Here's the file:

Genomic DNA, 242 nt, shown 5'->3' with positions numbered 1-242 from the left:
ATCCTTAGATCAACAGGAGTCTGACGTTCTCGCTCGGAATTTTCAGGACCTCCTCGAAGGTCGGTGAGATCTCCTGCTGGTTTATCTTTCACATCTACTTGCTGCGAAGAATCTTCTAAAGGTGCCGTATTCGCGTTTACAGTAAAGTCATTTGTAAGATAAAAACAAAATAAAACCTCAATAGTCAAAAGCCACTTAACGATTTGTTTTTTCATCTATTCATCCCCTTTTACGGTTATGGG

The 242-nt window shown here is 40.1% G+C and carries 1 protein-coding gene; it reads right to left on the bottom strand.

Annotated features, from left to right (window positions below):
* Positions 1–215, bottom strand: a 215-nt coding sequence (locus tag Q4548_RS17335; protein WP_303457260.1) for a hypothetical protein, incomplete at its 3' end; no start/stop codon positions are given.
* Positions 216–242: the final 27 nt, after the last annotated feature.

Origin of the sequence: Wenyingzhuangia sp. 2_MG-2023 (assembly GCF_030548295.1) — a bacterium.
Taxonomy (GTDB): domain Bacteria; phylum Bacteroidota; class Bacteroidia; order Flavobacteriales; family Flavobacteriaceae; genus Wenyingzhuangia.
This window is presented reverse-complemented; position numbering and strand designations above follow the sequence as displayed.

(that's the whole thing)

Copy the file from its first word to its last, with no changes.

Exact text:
Genomic DNA, 242 nt, shown 5'->3' with positions numbered 1-242 from the left:
ATCCTTAGATCAACAGGAGTCTGACGTTCTCGCTCGGAATTTTCAGGACCTCCTCGAAGGTCGGTGAGATCTCCTGCTGGTTTATCTTTCACATCTACTTGCTGCGAAGAATCTTCTAAAGGTGCCGTATTCGCGTTTACAGTAAAGTCATTTGTAAGATAAAAACAAAATAAAACCTCAATAGTCAAAAGCCACTTAACGATTTGTTTTTTCATCTATTCATCCCCTTTTACGGTTATGGG

The 242-nt window shown here is 40.1% G+C and carries 1 protein-coding gene; it reads right to left on the bottom strand.

Annotated features, from left to right (window positions below):
* Positions 1–215, bottom strand: a 215-nt coding sequence (locus tag Q4548_RS17335; protein WP_303457260.1) for a hypothetical protein, incomplete at its 3' end; no start/stop codon positions are given.
* Positions 216–242: the final 27 nt, after the last annotated feature.

Origin of the sequence: Wenyingzhuangia sp. 2_MG-2023 (assembly GCF_030548295.1) — a bacterium.
Taxonomy (GTDB): domain Bacteria; phylum Bacteroidota; class Bacteroidia; order Flavobacteriales; family Flavobacteriaceae; genus Wenyingzhuangia.
This window is presented reverse-complemented; position numbering and strand designations above follow the sequence as displayed.